South African restaurants reflect (most) international food trends!


Food Trends BreadHow are food trends made?  Is it chefs inspired by other chefs, especially award-winning ones? Is it chefs doing stages in the top restaurants of the world, and returning to create dishes inspired by what they have seen and learnt, as has happened in our country with Noma clones!?  Is it chefs looking at photographs of food bloggers and restaurant reviewers, or their photographs on Twitter, Instagram, or Facebook?

The six following food trends are hot right now:

1.   Bread and Butter: something many restaurants have done away with appears to be making a come-back, in being created as something so special that it is a serious dish on a menu.  Breads are now self-baked, Banting-approved butter is not only served salted or unsalted, but also with additives like cheese, salts, bone marrow, burnt onion, sun-dried tomatoes, or Marmite, or as I experienced at Boschendal’s new The Werf Restaurant with lamb and beef added, or with Shiraz added at Equus at Cavalli.  Serving whipped butter is particularly trendy.

2.  Since Banting took off last year, the price of cauliflower has soared in Cape Town, a staple element of Banting menus, including cauli-mash, making bases for pizzas, and as a ‘safe‘ vegetable. Internationally Noma has revived this vegetable, by serving it pot-roasted whole, topped with pine and yoghurt whey. It is served puréed, barbecued, pickled, and even as a ‘steak’.

3.   Zero-wastage is also making itself felt locally, but still on small-scale, top-to-tail menus using every element of a carcass.   Young chefs appear to support this sustainability focus, and benefits the restaurant financially too. The trend also includes house-made cheeses and yoghurts, home-grown mushrooms, home-milled flour, and house-cultured butter. Composting is linked to this trend, going back into vegetable and herb gardens.

4.   Charcuterie: this curing and preserving trend is very visible in our country, and has even led to the opening of Cape Town restaurant Bacon on Bree by Charcuterie King Richard Bosman.  Other restaurants make their own charcuterie, in addition to their standard menu.  Chef Neil Jewell of Bread & Wine has long been associated with charcuterie (and own-made bread by his wife Tina), and makes his own, selling it in their Deli and it is on their lunch menu. So too Chef Arno Janse van Rensburg of Maison in Franschhoek has more recently started making charcuterie, and traveled to Spain last year during his winter break, to learn more from the masters in this country.  They too have a Deli now, and sell their products there.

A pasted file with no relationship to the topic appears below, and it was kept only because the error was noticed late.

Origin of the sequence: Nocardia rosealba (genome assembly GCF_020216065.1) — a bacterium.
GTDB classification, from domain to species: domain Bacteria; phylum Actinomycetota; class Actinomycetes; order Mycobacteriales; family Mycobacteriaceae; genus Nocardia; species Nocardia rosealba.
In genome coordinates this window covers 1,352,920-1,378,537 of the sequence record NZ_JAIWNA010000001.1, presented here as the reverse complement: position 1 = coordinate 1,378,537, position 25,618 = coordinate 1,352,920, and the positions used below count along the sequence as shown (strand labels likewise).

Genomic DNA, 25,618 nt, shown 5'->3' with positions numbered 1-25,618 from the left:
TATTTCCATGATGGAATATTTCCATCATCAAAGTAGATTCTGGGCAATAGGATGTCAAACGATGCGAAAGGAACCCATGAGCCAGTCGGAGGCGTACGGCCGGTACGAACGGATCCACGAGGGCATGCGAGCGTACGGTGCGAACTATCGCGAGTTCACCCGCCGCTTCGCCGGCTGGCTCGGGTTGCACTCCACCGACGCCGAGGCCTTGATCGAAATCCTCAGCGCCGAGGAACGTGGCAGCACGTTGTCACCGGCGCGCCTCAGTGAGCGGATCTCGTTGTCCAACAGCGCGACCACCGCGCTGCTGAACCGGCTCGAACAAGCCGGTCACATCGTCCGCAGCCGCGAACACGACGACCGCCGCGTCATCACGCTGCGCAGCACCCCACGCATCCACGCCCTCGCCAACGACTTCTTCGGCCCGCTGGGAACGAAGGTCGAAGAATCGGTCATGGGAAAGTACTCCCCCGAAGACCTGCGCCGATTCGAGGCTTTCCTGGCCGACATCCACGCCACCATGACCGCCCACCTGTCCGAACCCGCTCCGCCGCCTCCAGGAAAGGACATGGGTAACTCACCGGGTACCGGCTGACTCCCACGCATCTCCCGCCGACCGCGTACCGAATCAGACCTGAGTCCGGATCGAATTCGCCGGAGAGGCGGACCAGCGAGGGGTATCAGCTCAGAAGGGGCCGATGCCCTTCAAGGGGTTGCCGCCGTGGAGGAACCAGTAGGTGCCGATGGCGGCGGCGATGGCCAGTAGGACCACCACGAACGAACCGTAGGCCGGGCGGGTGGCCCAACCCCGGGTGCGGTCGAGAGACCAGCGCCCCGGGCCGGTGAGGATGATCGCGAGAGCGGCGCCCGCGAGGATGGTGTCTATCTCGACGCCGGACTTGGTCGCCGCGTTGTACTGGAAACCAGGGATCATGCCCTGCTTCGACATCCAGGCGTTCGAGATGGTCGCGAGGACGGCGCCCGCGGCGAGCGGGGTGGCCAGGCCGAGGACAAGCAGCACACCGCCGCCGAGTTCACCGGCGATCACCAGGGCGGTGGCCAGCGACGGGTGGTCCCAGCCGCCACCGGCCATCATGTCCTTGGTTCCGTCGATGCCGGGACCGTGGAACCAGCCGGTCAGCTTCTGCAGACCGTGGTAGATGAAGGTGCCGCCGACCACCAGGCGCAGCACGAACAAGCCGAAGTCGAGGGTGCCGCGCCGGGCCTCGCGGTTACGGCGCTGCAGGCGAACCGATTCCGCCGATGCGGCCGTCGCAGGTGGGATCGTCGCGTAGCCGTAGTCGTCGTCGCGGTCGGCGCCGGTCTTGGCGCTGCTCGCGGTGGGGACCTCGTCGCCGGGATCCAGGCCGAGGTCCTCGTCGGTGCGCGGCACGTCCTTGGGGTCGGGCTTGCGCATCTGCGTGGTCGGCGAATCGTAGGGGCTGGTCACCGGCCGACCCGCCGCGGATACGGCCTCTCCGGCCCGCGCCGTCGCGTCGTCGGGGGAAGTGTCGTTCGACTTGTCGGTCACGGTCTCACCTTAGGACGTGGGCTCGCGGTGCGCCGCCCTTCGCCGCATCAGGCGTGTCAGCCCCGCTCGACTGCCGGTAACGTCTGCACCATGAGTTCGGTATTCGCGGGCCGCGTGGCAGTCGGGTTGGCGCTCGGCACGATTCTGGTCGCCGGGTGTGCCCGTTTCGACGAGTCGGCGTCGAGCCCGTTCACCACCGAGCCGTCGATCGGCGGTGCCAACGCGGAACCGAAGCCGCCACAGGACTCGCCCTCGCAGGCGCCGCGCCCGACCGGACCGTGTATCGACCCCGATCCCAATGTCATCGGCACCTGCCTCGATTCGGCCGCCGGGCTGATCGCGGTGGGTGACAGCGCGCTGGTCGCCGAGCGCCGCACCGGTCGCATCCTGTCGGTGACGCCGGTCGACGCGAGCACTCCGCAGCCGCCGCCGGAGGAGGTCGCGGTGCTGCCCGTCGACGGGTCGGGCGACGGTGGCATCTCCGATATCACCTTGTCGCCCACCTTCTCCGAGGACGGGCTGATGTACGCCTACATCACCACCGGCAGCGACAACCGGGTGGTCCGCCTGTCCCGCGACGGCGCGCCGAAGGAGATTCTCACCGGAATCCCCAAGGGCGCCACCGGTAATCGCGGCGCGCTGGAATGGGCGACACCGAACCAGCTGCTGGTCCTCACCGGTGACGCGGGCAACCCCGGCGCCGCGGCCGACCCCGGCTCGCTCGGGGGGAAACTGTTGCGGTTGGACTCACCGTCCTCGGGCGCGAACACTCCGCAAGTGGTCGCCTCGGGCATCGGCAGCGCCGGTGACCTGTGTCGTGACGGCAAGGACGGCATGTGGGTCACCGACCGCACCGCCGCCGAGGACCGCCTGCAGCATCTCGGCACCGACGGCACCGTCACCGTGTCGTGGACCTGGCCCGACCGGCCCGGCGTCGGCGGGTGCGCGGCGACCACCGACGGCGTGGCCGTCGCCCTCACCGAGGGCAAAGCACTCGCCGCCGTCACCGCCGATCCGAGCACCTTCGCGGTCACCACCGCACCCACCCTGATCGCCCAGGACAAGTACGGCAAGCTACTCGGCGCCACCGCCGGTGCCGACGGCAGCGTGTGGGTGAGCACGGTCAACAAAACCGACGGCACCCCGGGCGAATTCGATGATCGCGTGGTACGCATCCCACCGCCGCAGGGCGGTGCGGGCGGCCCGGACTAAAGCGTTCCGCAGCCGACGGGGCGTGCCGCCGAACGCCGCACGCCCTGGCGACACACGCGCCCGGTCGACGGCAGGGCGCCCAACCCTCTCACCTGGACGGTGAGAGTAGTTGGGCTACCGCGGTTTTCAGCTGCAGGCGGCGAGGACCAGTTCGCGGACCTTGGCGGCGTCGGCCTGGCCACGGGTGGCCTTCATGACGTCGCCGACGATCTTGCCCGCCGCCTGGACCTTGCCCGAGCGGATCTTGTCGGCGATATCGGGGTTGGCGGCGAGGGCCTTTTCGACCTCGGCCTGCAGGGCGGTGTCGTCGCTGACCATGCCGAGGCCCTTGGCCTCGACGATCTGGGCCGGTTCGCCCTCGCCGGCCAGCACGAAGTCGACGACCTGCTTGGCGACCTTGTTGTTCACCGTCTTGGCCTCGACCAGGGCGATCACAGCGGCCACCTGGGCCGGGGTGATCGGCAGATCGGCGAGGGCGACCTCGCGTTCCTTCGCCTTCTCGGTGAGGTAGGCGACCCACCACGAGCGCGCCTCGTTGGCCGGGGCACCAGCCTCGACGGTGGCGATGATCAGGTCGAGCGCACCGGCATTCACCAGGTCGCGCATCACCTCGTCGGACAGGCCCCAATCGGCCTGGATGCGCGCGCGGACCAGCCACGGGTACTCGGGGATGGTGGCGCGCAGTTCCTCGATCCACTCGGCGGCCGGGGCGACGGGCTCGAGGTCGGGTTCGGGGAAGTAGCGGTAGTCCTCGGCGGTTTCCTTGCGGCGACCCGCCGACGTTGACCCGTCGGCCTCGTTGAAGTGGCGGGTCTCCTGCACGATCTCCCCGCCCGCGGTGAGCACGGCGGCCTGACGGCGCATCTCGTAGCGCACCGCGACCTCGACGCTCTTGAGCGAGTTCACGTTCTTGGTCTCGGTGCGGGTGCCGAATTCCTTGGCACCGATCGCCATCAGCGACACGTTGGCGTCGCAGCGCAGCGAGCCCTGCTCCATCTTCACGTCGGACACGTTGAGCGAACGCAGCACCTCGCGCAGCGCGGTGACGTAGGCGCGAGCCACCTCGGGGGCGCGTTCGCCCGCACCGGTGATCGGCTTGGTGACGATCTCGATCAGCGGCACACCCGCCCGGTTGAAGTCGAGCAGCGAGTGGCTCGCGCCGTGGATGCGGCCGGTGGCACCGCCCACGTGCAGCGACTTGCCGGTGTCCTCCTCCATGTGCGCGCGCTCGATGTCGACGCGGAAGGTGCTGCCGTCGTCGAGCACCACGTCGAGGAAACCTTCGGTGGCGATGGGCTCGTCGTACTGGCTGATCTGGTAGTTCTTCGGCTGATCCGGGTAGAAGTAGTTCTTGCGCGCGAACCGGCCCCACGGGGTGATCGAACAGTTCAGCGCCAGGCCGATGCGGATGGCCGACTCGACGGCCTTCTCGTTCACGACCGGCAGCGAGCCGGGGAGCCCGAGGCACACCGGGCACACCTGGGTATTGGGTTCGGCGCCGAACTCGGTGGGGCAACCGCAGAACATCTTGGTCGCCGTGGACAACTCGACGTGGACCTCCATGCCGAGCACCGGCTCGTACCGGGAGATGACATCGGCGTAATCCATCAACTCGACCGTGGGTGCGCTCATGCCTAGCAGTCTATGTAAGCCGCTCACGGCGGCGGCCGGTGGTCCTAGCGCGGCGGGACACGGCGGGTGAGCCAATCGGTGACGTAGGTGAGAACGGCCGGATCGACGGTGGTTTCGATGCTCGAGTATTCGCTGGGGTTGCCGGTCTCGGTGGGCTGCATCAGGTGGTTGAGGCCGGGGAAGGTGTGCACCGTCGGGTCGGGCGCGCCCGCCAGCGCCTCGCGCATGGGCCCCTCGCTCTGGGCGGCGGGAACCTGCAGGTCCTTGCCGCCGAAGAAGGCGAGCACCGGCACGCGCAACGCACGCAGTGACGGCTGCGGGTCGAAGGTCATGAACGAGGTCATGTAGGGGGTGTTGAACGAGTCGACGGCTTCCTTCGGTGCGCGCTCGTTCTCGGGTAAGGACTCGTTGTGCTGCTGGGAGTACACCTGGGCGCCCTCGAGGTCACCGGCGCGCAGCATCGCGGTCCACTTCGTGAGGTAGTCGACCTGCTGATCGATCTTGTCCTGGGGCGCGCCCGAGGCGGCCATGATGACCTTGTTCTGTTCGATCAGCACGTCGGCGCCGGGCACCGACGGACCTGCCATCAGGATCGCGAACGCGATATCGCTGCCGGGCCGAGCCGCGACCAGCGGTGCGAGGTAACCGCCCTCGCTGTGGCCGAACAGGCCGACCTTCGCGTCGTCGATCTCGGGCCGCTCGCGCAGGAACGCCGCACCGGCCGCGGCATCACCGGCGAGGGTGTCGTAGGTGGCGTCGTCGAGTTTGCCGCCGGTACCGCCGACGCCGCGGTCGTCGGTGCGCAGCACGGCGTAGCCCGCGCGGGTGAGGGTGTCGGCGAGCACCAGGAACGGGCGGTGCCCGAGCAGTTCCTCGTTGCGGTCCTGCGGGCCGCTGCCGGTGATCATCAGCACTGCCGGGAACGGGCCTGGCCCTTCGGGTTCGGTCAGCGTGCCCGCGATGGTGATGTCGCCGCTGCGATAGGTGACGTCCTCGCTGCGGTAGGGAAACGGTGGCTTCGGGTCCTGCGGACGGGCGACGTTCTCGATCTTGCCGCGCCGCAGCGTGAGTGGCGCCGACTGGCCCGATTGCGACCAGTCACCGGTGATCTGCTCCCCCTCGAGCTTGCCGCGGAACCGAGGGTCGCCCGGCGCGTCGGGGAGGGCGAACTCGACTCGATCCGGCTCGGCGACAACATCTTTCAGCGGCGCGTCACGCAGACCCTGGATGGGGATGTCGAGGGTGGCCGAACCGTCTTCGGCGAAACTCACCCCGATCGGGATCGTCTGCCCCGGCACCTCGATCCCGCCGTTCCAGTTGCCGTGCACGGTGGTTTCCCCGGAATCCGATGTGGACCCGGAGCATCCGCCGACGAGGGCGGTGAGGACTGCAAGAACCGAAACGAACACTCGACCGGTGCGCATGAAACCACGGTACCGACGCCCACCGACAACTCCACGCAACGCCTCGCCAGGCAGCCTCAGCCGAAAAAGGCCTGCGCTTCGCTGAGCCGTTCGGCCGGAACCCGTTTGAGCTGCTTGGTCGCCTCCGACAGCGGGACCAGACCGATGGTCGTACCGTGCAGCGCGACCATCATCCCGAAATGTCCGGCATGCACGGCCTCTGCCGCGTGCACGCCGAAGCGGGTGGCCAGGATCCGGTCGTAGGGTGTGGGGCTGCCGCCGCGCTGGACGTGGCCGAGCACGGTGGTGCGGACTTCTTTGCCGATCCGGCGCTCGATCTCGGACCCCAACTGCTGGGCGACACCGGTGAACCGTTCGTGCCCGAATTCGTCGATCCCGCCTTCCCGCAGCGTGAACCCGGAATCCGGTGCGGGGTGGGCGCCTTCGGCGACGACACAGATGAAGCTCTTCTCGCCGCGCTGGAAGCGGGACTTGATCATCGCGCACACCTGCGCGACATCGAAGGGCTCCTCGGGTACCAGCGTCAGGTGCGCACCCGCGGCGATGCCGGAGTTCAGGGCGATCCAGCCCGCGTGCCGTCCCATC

5.  Pay before you eat: introduced in the USA at Alinea in Chicago, the ticketing system makes patrons pay for their meal before arrival, protecting restaurants against no-shows, a problem we see affecting local restaurants too, infuriating for the owner and costly in terms of prior prep and food wastage.

6.   Seaweed as a dish ingredient appears to be taking off in the UK, but is barely visible locally, other than used by marine forager Chef Kobus van der Merwe of Oep ve Eet in Paternoster, and Camissa restaurant at the Table Bay Hotel.

What is anti-trend now is food served on wooden boards or slate tiles, or any other non-plate carriers, or baskets of chips, for hygiene reasons; butter in coffee; and the contradictory description ‘gourmet burger‘!

Chris von Ulmenstein, Whale Cottage Portfolio:  Tel (021) 433-2100, Twitter:@WhaleCottage  Facebook:  click here

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4 replies on “South African restaurants reflect (most) international food trends!”

  1. Hi Chris
    Some very interesting comments and trends. I have noticed the increase in trendy breads at restaurants, but it’s not something we see in the UK. And lots of trendy butters too – don’t forget Shiraz butter! Had this several times on my last visit.
    Samphire is the new trendy ingredient in the UK, which is often sold as sea asparagus

    • Thank you for your feedback.

      I forgot about the Shiraz butter Lisa – was it at Equus?

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